- In 1957, the unit’s name was changed to “Enforcement Directorate.” The Directorate was managed by the Department of Economic Affairs until 1960, when the Department of Revenue took over.
- For a brief period of four years (1973-1977), the Directorate also remained administratively under the Department of Personnel & Administrative Reforms.
- The Enforcement Directorate is responsible for upholding two laws:
- Investigations into alleged infractions of the Exchange Control Laws and Regulations are handled by FEMA, a civil law with quasi-judicial powers, which also has the jurisdiction to punish offenders.
- The PMLA is a criminal statute that grants officers the power to carry out investigations in order to discover, temporarily attach, or seize assets acquired through the commission of Schedules Offenses as well as to capture and prosecute Money Launderers.
- The Directorate not only employs individuals directly but also deputises officers from a number of investigating organisations, including Customs & Central Excise, Income Tax, and Police.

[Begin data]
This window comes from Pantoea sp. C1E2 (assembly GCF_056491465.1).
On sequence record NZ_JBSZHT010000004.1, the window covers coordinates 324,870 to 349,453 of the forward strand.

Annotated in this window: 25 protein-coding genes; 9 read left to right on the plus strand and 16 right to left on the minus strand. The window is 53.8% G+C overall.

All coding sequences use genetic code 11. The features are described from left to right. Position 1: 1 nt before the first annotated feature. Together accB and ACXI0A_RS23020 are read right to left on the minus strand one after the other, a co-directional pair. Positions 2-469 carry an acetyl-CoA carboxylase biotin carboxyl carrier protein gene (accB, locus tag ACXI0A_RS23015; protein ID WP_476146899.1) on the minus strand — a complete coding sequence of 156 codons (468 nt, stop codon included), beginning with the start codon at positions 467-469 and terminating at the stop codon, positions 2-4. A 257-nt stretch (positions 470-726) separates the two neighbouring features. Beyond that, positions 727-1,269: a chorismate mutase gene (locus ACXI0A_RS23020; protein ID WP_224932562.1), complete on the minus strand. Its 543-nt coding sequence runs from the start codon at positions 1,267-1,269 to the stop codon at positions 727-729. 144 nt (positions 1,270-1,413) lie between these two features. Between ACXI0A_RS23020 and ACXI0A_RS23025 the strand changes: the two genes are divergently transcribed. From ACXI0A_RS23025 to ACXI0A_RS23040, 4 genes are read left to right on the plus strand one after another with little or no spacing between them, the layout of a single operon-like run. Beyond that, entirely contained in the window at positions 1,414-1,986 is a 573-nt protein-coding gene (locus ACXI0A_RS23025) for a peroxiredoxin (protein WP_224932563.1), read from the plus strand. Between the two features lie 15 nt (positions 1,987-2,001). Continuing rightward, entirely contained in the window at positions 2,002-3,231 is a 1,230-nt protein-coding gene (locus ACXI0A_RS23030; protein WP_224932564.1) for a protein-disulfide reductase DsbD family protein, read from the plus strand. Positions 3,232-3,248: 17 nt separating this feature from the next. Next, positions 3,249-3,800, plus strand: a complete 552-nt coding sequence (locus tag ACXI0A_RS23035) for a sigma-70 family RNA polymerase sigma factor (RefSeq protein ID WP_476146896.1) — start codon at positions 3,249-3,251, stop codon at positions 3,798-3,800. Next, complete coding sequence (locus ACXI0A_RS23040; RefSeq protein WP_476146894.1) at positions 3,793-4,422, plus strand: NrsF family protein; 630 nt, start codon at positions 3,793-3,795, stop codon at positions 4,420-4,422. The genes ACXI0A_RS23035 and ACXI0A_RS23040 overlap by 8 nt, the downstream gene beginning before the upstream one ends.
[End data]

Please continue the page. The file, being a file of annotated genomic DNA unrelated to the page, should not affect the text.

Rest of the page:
- According to the 2018 Fugitive Economic Offenders Act, processing cases of fugitives from India.
- Encourage FEMA infractions that result in preventative detention under the 1974 Conservation of Foreign Exchange and Prevention of Smuggling Activities Act (COFEPOSA).
- What are Special courts:
- For the purpose of trying a case involving an offence punishable under Section 4 of the PMLA, the Central Government designates one or more Sessions Courts as Special Courts (in collaboration with the Chief Justice of the High Court).
- The court is also known as PMLA Court.
- A direct appeal to the High Court for that region may be undertaken in response to a ruling by the PMLA court.
Source – The Hindu